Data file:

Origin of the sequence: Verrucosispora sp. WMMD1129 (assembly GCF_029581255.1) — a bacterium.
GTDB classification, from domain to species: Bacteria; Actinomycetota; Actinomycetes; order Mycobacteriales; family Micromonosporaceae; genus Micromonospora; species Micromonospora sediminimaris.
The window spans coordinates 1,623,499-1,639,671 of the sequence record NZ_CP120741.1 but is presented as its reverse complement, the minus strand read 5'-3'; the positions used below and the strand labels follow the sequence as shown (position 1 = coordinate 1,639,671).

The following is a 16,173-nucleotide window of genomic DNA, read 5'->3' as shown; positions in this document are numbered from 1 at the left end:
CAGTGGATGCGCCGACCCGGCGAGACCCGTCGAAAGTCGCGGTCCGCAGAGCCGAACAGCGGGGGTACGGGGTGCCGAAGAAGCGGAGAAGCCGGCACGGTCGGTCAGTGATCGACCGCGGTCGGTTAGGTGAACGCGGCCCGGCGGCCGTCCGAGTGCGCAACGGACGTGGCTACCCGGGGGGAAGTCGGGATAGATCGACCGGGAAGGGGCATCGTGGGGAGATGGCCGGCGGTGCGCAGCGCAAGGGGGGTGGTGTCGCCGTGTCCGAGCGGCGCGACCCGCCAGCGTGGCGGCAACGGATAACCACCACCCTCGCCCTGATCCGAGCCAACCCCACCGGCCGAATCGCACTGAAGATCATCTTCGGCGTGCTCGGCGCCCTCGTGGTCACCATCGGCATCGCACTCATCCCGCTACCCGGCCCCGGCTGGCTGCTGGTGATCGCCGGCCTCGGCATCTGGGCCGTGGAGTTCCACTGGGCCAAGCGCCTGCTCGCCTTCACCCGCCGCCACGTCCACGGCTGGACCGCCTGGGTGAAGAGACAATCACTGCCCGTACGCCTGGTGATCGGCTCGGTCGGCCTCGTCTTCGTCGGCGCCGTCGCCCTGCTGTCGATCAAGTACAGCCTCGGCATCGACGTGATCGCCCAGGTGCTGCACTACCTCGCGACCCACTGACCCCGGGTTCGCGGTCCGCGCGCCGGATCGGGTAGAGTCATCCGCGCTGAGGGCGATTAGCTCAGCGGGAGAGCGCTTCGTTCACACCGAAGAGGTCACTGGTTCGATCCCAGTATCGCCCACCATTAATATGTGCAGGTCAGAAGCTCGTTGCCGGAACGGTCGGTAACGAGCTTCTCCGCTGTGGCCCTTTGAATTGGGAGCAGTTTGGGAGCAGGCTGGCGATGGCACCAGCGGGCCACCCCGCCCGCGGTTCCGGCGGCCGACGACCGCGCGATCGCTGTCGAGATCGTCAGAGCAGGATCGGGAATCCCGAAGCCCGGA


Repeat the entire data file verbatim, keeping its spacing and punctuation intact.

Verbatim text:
Origin of the sequence: Verrucosispora sp. WMMD1129 (assembly GCF_029581255.1) — a bacterium.
GTDB classification, from domain to species: Bacteria; Actinomycetota; Actinomycetes; order Mycobacteriales; family Micromonosporaceae; genus Micromonospora; species Micromonospora sediminimaris.
The window spans coordinates 1,623,499-1,639,671 of the sequence record NZ_CP120741.1 but is presented as its reverse complement, the minus strand read 5'-3'; the positions used below and the strand labels follow the sequence as shown (position 1 = coordinate 1,639,671).

The following is a 16,173-nucleotide window of genomic DNA, read 5'->3' as shown; positions in this document are numbered from 1 at the left end:
CAGTGGATGCGCCGACCCGGCGAGACCCGTCGAAAGTCGCGGTCCGCAGAGCCGAACAGCGGGGGTACGGGGTGCCGAAGAAGCGGAGAAGCCGGCACGGTCGGTCAGTGATCGACCGCGGTCGGTTAGGTGAACGCGGCCCGGCGGCCGTCCGAGTGCGCAACGGACGTGGCTACCCGGGGGGAAGTCGGGATAGATCGACCGGGAAGGGGCATCGTGGGGAGATGGCCGGCGGTGCGCAGCGCAAGGGGGGTGGTGTCGCCGTGTCCGAGCGGCGCGACCCGCCAGCGTGGCGGCAACGGATAACCACCACCCTCGCCCTGATCCGAGCCAACCCCACCGGCCGAATCGCACTGAAGATCATCTTCGGCGTGCTCGGCGCCCTCGTGGTCACCATCGGCATCGCACTCATCCCGCTACCCGGCCCCGGCTGGCTGCTGGTGATCGCCGGCCTCGGCATCTGGGCCGTGGAGTTCCACTGGGCCAAGCGCCTGCTCGCCTTCACCCGCCGCCACGTCCACGGCTGGACCGCCTGGGTGAAGAGACAATCACTGCCCGTACGCCTGGTGATCGGCTCGGTCGGCCTCGTCTTCGTCGGCGCCGTCGCCCTGCTGTCGATCAAGTACAGCCTCGGCATCGACGTGATCGCCCAGGTGCTGCACTACCTCGCGACCCACTGACCCCGGGTTCGCGGTCCGCGCGCCGGATCGGGTAGAGTCATCCGCGCTGAGGGCGATTAGCTCAGCGGGAGAGCGCTTCGTTCACACCGAAGAGGTCACTGGTTCGATCCCAGTATCGCCCACCATTAATATGTGCAGGTCAGAAGCTCGTTGCCGGAACGGTCGGTAACGAGCTTCTCCGCTGTGGCCCTTTGAATTGGGAGCAGTTTGGGAGCAGGCTGGCGATGGCACCAGCGGGCCACCCCGCCCGCGGTTCCGGCGGCCGACGACCGCGCGATCGCTGTCGAGATCGTCAGAGCAGGATCGGGAATCCCGAAGCCCGGA